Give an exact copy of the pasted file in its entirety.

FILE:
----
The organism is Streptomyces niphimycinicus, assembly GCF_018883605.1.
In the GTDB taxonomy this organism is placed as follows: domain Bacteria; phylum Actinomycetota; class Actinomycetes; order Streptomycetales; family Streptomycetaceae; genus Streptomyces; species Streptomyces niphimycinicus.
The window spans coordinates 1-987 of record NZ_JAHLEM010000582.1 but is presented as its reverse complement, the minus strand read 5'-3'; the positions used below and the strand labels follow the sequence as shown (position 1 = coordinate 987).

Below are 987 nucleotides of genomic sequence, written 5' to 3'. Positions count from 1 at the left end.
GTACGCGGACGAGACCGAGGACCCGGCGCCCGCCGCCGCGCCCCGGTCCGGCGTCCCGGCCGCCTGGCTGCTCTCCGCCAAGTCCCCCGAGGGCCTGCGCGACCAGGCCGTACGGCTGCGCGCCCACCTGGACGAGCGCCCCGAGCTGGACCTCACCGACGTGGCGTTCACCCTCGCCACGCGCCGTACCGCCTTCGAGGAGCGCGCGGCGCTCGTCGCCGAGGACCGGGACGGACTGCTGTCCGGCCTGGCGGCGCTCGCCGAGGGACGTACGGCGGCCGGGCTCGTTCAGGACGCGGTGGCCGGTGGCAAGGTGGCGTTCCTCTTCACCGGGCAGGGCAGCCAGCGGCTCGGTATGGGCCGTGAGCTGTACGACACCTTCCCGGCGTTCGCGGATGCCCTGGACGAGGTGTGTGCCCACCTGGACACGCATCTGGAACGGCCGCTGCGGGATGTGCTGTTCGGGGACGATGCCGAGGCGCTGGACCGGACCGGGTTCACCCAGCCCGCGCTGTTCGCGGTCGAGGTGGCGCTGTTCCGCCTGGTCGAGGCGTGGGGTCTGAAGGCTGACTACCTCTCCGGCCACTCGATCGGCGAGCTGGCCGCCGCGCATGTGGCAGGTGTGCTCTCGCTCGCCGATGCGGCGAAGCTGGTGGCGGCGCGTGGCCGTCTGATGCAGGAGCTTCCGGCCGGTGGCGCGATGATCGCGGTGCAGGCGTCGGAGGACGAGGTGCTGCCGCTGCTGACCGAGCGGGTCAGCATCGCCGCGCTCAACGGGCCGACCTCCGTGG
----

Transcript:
The organism is Streptomyces niphimycinicus, assembly GCF_018883605.1.
In the GTDB taxonomy this organism is placed as follows: domain Bacteria; phylum Actinomycetota; class Actinomycetes; order Streptomycetales; family Streptomycetaceae; genus Streptomyces; species Streptomyces niphimycinicus.
The window spans coordinates 1-987 of record NZ_JAHLEM010000582.1 but is presented as its reverse complement, the minus strand read 5'-3'; the positions used below and the strand labels follow the sequence as shown (position 1 = coordinate 987).

Below are 987 nucleotides of genomic sequence, written 5' to 3'. Positions count from 1 at the left end.
GTACGCGGACGAGACCGAGGACCCGGCGCCCGCCGCCGCGCCCCGGTCCGGCGTCCCGGCCGCCTGGCTGCTCTCCGCCAAGTCCCCCGAGGGCCTGCGCGACCAGGCCGTACGGCTGCGCGCCCACCTGGACGAGCGCCCCGAGCTGGACCTCACCGACGTGGCGTTCACCCTCGCCACGCGCCGTACCGCCTTCGAGGAGCGCGCGGCGCTCGTCGCCGAGGACCGGGACGGACTGCTGTCCGGCCTGGCGGCGCTCGCCGAGGGACGTACGGCGGCCGGGCTCGTTCAGGACGCGGTGGCCGGTGGCAAGGTGGCGTTCCTCTTCACCGGGCAGGGCAGCCAGCGGCTCGGTATGGGCCGTGAGCTGTACGACACCTTCCCGGCGTTCGCGGATGCCCTGGACGAGGTGTGTGCCCACCTGGACACGCATCTGGAACGGCCGCTGCGGGATGTGCTGTTCGGGGACGATGCCGAGGCGCTGGACCGGACCGGGTTCACCCAGCCCGCGCTGTTCGCGGTCGAGGTGGCGCTGTTCCGCCTGGTCGAGGCGTGGGGTCTGAAGGCTGACTACCTCTCCGGCCACTCGATCGGCGAGCTGGCCGCCGCGCATGTGGCAGGTGTGCTCTCGCTCGCCGATGCGGCGAAGCTGGTGGCGGCGCGTGGCCGTCTGATGCAGGAGCTTCCGGCCGGTGGCGCGATGATCGCGGTGCAGGCGTCGGAGGACGAGGTGCTGCCGCTGCTGACCGAGCGGGTCAGCATCGCCGCGCTCAACGGGCCGACCTCCGTGG